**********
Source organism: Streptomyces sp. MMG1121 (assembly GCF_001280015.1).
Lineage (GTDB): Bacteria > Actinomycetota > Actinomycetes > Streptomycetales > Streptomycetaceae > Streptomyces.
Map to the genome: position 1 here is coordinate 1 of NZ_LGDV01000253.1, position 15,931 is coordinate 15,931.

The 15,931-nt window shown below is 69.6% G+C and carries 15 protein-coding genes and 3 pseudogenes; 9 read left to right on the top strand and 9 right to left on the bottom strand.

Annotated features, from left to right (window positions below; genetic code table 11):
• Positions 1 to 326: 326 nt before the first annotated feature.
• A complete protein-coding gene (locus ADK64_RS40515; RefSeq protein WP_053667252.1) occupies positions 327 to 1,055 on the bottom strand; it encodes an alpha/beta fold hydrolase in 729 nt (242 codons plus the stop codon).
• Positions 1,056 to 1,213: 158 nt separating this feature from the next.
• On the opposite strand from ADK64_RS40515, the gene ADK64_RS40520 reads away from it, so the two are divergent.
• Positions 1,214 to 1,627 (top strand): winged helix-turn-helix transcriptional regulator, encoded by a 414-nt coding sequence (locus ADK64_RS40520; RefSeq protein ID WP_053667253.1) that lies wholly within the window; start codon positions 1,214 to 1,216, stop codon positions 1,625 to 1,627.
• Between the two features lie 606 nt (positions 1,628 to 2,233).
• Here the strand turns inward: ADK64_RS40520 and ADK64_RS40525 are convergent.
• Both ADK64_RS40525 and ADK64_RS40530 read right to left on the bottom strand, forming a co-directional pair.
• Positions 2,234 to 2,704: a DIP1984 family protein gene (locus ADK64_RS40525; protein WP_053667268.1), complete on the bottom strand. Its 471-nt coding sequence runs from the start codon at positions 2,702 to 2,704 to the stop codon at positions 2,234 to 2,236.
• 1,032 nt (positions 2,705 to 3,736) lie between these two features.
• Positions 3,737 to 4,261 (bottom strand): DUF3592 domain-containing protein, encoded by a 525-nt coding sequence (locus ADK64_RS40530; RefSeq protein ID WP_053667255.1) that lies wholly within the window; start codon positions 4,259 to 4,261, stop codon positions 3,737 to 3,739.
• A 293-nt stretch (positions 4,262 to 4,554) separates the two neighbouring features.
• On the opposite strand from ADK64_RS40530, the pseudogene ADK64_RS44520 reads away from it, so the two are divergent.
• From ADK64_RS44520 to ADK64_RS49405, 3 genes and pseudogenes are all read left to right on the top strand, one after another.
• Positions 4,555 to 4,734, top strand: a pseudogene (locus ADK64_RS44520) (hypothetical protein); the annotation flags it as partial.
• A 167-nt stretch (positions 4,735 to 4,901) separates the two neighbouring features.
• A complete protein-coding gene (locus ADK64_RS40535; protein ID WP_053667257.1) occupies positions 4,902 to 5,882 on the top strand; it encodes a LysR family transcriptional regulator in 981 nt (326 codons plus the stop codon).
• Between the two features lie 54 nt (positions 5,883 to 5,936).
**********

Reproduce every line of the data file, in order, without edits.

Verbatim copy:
Source organism: Streptomyces sp. MMG1121 (assembly GCF_001280015.1).
Lineage (GTDB): Bacteria > Actinomycetota > Actinomycetes > Streptomycetales > Streptomycetaceae > Streptomyces.
Map to the genome: position 1 here is coordinate 1 of NZ_LGDV01000253.1, position 15,931 is coordinate 15,931.

The 15,931-nt window shown below is 69.6% G+C and carries 15 protein-coding genes and 3 pseudogenes; 9 read left to right on the top strand and 9 right to left on the bottom strand.

Annotated features, from left to right (window positions below; genetic code table 11):
• Positions 1 to 326: 326 nt before the first annotated feature.
• A complete protein-coding gene (locus ADK64_RS40515; RefSeq protein WP_053667252.1) occupies positions 327 to 1,055 on the bottom strand; it encodes an alpha/beta fold hydrolase in 729 nt (242 codons plus the stop codon).
• Positions 1,056 to 1,213: 158 nt separating this feature from the next.
• On the opposite strand from ADK64_RS40515, the gene ADK64_RS40520 reads away from it, so the two are divergent.
• Positions 1,214 to 1,627 (top strand): winged helix-turn-helix transcriptional regulator, encoded by a 414-nt coding sequence (locus ADK64_RS40520; RefSeq protein ID WP_053667253.1) that lies wholly within the window; start codon positions 1,214 to 1,216, stop codon positions 1,625 to 1,627.
• Between the two features lie 606 nt (positions 1,628 to 2,233).
• Here the strand turns inward: ADK64_RS40520 and ADK64_RS40525 are convergent.
• Both ADK64_RS40525 and ADK64_RS40530 read right to left on the bottom strand, forming a co-directional pair.
• Positions 2,234 to 2,704: a DIP1984 family protein gene (locus ADK64_RS40525; protein WP_053667268.1), complete on the bottom strand. Its 471-nt coding sequence runs from the start codon at positions 2,702 to 2,704 to the stop codon at positions 2,234 to 2,236.
• 1,032 nt (positions 2,705 to 3,736) lie between these two features.
• Positions 3,737 to 4,261 (bottom strand): DUF3592 domain-containing protein, encoded by a 525-nt coding sequence (locus ADK64_RS40530; RefSeq protein ID WP_053667255.1) that lies wholly within the window; start codon positions 4,259 to 4,261, stop codon positions 3,737 to 3,739.
• A 293-nt stretch (positions 4,262 to 4,554) separates the two neighbouring features.
• On the opposite strand from ADK64_RS40530, the pseudogene ADK64_RS44520 reads away from it, so the two are divergent.
• From ADK64_RS44520 to ADK64_RS49405, 3 genes and pseudogenes are all read left to right on the top strand, one after another.
• Positions 4,555 to 4,734, top strand: a pseudogene (locus ADK64_RS44520) (hypothetical protein); the annotation flags it as partial.
• A 167-nt stretch (positions 4,735 to 4,901) separates the two neighbouring features.
• A complete protein-coding gene (locus ADK64_RS40535; protein ID WP_053667257.1) occupies positions 4,902 to 5,882 on the top strand; it encodes a LysR family transcriptional regulator in 981 nt (326 codons plus the stop codon).
• Between the two features lie 54 nt (positions 5,883 to 5,936).